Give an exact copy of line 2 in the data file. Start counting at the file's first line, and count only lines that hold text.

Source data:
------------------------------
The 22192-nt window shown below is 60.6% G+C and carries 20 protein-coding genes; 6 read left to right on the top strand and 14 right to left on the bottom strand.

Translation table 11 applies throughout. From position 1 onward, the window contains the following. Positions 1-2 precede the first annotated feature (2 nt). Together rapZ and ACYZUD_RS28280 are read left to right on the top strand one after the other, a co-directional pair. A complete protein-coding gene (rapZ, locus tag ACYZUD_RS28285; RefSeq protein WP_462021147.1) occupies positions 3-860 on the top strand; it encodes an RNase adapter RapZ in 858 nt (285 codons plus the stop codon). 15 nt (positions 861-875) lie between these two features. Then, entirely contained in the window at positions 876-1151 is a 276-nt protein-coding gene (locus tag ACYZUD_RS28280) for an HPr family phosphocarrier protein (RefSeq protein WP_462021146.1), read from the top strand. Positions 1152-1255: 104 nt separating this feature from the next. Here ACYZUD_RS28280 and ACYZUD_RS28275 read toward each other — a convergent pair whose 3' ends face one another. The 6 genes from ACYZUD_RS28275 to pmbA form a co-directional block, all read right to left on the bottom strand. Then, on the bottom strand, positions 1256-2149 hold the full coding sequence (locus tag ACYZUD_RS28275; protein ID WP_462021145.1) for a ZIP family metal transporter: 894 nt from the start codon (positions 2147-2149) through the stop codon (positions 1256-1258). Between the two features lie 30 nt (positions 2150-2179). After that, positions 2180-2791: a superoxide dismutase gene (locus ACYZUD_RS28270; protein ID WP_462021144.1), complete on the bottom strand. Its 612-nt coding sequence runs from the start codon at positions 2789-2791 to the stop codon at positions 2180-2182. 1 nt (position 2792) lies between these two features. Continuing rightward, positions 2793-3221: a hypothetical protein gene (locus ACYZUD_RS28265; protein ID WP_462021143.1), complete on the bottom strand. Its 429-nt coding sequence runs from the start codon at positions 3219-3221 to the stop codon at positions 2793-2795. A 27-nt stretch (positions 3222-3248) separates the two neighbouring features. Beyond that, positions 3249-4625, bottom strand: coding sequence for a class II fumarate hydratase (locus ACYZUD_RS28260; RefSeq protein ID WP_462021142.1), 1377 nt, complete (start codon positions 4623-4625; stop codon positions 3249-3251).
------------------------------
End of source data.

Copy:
Translation table 11 applies throughout. From position 1 onward, the window contains the following. Positions 1-2 precede the first annotated feature (2 nt). Together rapZ and ACYZUD_RS28280 are read left to right on the top strand one after the other, a co-directional pair. A complete protein-coding gene (rapZ, locus tag ACYZUD_RS28285; RefSeq protein WP_462021147.1) occupies positions 3-860 on the top strand; it encodes an RNase adapter RapZ in 858 nt (285 codons plus the stop codon). 15 nt (positions 861-875) lie between these two features. Then, entirely contained in the window at positions 876-1151 is a 276-nt protein-coding gene (locus tag ACYZUD_RS28280) for an HPr family phosphocarrier protein (RefSeq protein WP_462021146.1), read from the top strand. Positions 1152-1255: 104 nt separating this feature from the next. Here ACYZUD_RS28280 and ACYZUD_RS28275 read toward each other — a convergent pair whose 3' ends face one another. The 6 genes from ACYZUD_RS28275 to pmbA form a co-directional block, all read right to left on the bottom strand. Then, on the bottom strand, positions 1256-2149 hold the full coding sequence (locus tag ACYZUD_RS28275; protein ID WP_462021145.1) for a ZIP family metal transporter: 894 nt from the start codon (positions 2147-2149) through the stop codon (positions 1256-1258). Between the two features lie 30 nt (positions 2150-2179). After that, positions 2180-2791: a superoxide dismutase gene (locus ACYZUD_RS28270; protein ID WP_462021144.1), complete on the bottom strand. Its 612-nt coding sequence runs from the start codon at positions 2789-2791 to the stop codon at positions 2180-2182. 1 nt (position 2792) lies between these two features. Continuing rightward, positions 2793-3221: a hypothetical protein gene (locus ACYZUD_RS28265; protein ID WP_462021143.1), complete on the bottom strand. Its 429-nt coding sequence runs from the start codon at positions 3219-3221 to the stop codon at positions 2793-2795. A 27-nt stretch (positions 3222-3248) separates the two neighbouring features. Beyond that, positions 3249-4625, bottom strand: coding sequence for a class II fumarate hydratase (locus ACYZUD_RS28260; RefSeq protein ID WP_462021142.1), 1377 nt, complete (start codon positions 4623-4625; stop codon positions 3249-3251).